TL/DR; looking at global averages may not be a very good way to make decisions about programming
I was thinking about my recent experience with Elixir and how it models certain domains in a more natural way than Ruby. This led to production systems that I found to me more stable, maintainable and debuggable than the ruby equivalents. I’m always happy to find new tools and new ways of solving problems, but it leaves one big question unanswered.
Why aren’t more companies using functional programming for these types of problems?
Generally speaking if you look at language popularity as measured by things like the stack overflow developer survey, the tiobe index or the githut metrics about github you have to look pretty far down to see the first functional language entries.
I’ve heard comments in both the Ruby and Elixir communities along the lines of, “it only takes 3 ruby engineers to do the work of 10 java engineers, so there are fewer total jobs”. I also hear comments in these smaller language communities about how engineers love their jobs so much that they switch less often. Both of these arguments sound to me like rationalizations about the data.
If I had told you that there was a tool that gave you a 300% benefit for your bottom-line, would you predict that there would be less job postings for people familiar with those tools? If there were really a 300% benefit from using Ruby or Elixir, wouldn’t market forces drive up the adoption and replace lots of java engineers?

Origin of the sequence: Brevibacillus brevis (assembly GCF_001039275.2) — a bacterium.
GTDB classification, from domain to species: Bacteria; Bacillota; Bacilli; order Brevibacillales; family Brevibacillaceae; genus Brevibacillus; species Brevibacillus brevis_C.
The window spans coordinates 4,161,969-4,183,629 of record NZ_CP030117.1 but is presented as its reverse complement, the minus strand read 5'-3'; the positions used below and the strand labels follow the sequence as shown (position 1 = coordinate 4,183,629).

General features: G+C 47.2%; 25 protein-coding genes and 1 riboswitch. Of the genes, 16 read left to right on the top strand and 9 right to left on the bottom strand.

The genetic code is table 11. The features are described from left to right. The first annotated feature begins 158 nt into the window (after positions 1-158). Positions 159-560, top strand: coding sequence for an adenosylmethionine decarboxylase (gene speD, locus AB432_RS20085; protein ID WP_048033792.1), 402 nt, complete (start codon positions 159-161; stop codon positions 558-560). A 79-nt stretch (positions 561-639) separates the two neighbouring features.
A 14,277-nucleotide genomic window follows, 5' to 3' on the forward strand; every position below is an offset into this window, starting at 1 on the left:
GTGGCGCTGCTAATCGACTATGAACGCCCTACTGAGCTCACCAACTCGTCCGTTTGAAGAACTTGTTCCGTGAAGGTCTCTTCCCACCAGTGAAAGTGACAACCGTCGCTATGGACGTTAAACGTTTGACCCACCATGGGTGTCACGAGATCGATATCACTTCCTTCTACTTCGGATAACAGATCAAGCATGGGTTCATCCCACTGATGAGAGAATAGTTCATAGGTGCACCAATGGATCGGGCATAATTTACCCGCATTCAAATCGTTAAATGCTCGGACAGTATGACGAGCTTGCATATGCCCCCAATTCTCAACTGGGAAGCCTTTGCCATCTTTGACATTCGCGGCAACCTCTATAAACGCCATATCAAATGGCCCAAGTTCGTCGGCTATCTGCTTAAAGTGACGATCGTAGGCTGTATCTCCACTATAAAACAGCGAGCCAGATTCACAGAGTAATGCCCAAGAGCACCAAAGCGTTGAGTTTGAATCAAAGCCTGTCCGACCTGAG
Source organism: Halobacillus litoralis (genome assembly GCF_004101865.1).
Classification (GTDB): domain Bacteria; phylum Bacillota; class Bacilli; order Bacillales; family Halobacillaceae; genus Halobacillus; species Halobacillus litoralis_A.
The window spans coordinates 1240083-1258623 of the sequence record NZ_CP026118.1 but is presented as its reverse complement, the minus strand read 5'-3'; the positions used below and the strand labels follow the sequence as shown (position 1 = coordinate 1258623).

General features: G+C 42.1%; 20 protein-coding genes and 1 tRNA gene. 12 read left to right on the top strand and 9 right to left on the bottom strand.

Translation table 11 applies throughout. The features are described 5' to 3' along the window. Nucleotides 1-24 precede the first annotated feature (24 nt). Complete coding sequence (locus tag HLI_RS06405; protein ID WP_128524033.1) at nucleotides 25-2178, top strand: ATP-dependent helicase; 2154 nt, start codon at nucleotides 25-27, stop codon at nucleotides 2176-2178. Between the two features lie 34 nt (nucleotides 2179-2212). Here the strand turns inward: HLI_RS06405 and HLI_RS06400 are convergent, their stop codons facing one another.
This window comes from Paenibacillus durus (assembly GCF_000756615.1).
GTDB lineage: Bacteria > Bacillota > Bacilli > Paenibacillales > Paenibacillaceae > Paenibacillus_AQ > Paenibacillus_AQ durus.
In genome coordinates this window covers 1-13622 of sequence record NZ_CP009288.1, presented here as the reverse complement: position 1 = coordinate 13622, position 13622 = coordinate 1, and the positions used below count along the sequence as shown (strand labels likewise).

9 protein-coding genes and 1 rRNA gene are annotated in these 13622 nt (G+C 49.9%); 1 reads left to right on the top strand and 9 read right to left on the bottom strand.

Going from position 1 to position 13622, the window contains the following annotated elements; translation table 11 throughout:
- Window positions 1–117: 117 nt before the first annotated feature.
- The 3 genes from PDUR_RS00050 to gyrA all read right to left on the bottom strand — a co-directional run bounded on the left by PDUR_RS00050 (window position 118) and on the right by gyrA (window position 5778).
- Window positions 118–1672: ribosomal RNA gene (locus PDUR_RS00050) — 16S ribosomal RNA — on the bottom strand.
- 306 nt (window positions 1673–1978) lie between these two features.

The data from indeed.com seems to mirror the language popularity indexes, but the stackoverflow job postings look quite different. The stackoverflow jobs seem to show that nearly half of all job postings have some relation to functional programming.
So why the big difference in these two data sets? The most obvious difference would seem to be the audience of the two different tools. Which of the two would you be more likely to use? Which of them would your company be more likely to post a job on?
Perhaps it doesn’t matter how much of the entire world uses a given tool. If the people and companies that you want to work with are making good use of a tool, that’s good enough feedback to take a closer look at your own use-case and consider whether that tool applies.
Nearly the entire software world spent decades creating software with a waterfall approach. What percentage of all programming jobs still look more like waterfall than the agile manifesto? If the whole world of programming can make those mistakes, then that world may not inform your engineering decisions very well.